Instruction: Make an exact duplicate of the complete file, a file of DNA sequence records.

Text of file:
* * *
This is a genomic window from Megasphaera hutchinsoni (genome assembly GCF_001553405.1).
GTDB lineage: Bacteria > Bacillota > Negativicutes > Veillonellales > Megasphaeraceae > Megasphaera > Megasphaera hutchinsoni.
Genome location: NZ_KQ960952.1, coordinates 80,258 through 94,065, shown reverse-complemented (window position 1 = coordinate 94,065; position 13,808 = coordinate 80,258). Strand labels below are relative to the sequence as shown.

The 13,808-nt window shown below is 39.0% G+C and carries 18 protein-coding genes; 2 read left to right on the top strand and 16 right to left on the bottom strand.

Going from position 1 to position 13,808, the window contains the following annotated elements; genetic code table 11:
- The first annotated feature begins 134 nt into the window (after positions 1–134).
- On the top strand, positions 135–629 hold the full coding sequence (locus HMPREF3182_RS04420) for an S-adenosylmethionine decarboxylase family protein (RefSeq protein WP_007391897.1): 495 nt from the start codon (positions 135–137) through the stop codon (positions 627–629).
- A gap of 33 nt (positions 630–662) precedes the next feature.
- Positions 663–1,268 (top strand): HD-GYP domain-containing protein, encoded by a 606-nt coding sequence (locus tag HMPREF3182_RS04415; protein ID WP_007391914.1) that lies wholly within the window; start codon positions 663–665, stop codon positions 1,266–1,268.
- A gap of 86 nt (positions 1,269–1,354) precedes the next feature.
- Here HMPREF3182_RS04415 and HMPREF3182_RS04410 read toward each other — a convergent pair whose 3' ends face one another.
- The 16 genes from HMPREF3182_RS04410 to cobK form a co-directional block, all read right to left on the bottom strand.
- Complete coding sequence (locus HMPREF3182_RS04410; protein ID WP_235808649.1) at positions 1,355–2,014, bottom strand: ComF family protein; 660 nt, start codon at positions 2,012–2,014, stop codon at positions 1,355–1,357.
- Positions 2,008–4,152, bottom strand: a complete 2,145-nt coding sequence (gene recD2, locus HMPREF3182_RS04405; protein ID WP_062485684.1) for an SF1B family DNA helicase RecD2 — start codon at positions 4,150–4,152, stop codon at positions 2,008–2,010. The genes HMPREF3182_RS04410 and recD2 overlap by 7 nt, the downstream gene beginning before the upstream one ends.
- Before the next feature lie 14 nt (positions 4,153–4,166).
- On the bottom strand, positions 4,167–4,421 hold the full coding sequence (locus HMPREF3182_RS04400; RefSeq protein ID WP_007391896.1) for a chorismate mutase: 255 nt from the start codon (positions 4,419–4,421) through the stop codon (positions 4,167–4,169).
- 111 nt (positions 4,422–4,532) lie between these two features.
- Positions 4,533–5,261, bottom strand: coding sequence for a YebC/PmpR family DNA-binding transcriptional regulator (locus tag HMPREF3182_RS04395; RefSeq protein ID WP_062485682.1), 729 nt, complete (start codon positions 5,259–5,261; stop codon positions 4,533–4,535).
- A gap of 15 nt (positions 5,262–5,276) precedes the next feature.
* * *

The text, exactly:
This is a genomic window from Megasphaera hutchinsoni (genome assembly GCF_001553405.1).
GTDB lineage: Bacteria > Bacillota > Negativicutes > Veillonellales > Megasphaeraceae > Megasphaera > Megasphaera hutchinsoni.
Genome location: NZ_KQ960952.1, coordinates 80,258 through 94,065, shown reverse-complemented (window position 1 = coordinate 94,065; position 13,808 = coordinate 80,258). Strand labels below are relative to the sequence as shown.

The 13,808-nt window shown below is 39.0% G+C and carries 18 protein-coding genes; 2 read left to right on the top strand and 16 right to left on the bottom strand.

Going from position 1 to position 13,808, the window contains the following annotated elements; genetic code table 11:
- The first annotated feature begins 134 nt into the window (after positions 1–134).
- On the top strand, positions 135–629 hold the full coding sequence (locus HMPREF3182_RS04420) for an S-adenosylmethionine decarboxylase family protein (RefSeq protein WP_007391897.1): 495 nt from the start codon (positions 135–137) through the stop codon (positions 627–629).
- A gap of 33 nt (positions 630–662) precedes the next feature.
- Positions 663–1,268 (top strand): HD-GYP domain-containing protein, encoded by a 606-nt coding sequence (locus tag HMPREF3182_RS04415; protein ID WP_007391914.1) that lies wholly within the window; start codon positions 663–665, stop codon positions 1,266–1,268.
- A gap of 86 nt (positions 1,269–1,354) precedes the next feature.
- Here HMPREF3182_RS04415 and HMPREF3182_RS04410 read toward each other — a convergent pair whose 3' ends face one another.
- The 16 genes from HMPREF3182_RS04410 to cobK form a co-directional block, all read right to left on the bottom strand.
- Complete coding sequence (locus HMPREF3182_RS04410; protein ID WP_235808649.1) at positions 1,355–2,014, bottom strand: ComF family protein; 660 nt, start codon at positions 2,012–2,014, stop codon at positions 1,355–1,357.
- Positions 2,008–4,152, bottom strand: a complete 2,145-nt coding sequence (gene recD2, locus HMPREF3182_RS04405; protein ID WP_062485684.1) for an SF1B family DNA helicase RecD2 — start codon at positions 4,150–4,152, stop codon at positions 2,008–2,010. The genes HMPREF3182_RS04410 and recD2 overlap by 7 nt, the downstream gene beginning before the upstream one ends.
- Before the next feature lie 14 nt (positions 4,153–4,166).
- On the bottom strand, positions 4,167–4,421 hold the full coding sequence (locus HMPREF3182_RS04400; RefSeq protein ID WP_007391896.1) for a chorismate mutase: 255 nt from the start codon (positions 4,419–4,421) through the stop codon (positions 4,167–4,169).
- 111 nt (positions 4,422–4,532) lie between these two features.
- Positions 4,533–5,261, bottom strand: coding sequence for a YebC/PmpR family DNA-binding transcriptional regulator (locus tag HMPREF3182_RS04395; RefSeq protein ID WP_062485682.1), 729 nt, complete (start codon positions 5,259–5,261; stop codon positions 4,533–4,535).
- A gap of 15 nt (positions 5,262–5,276) precedes the next feature.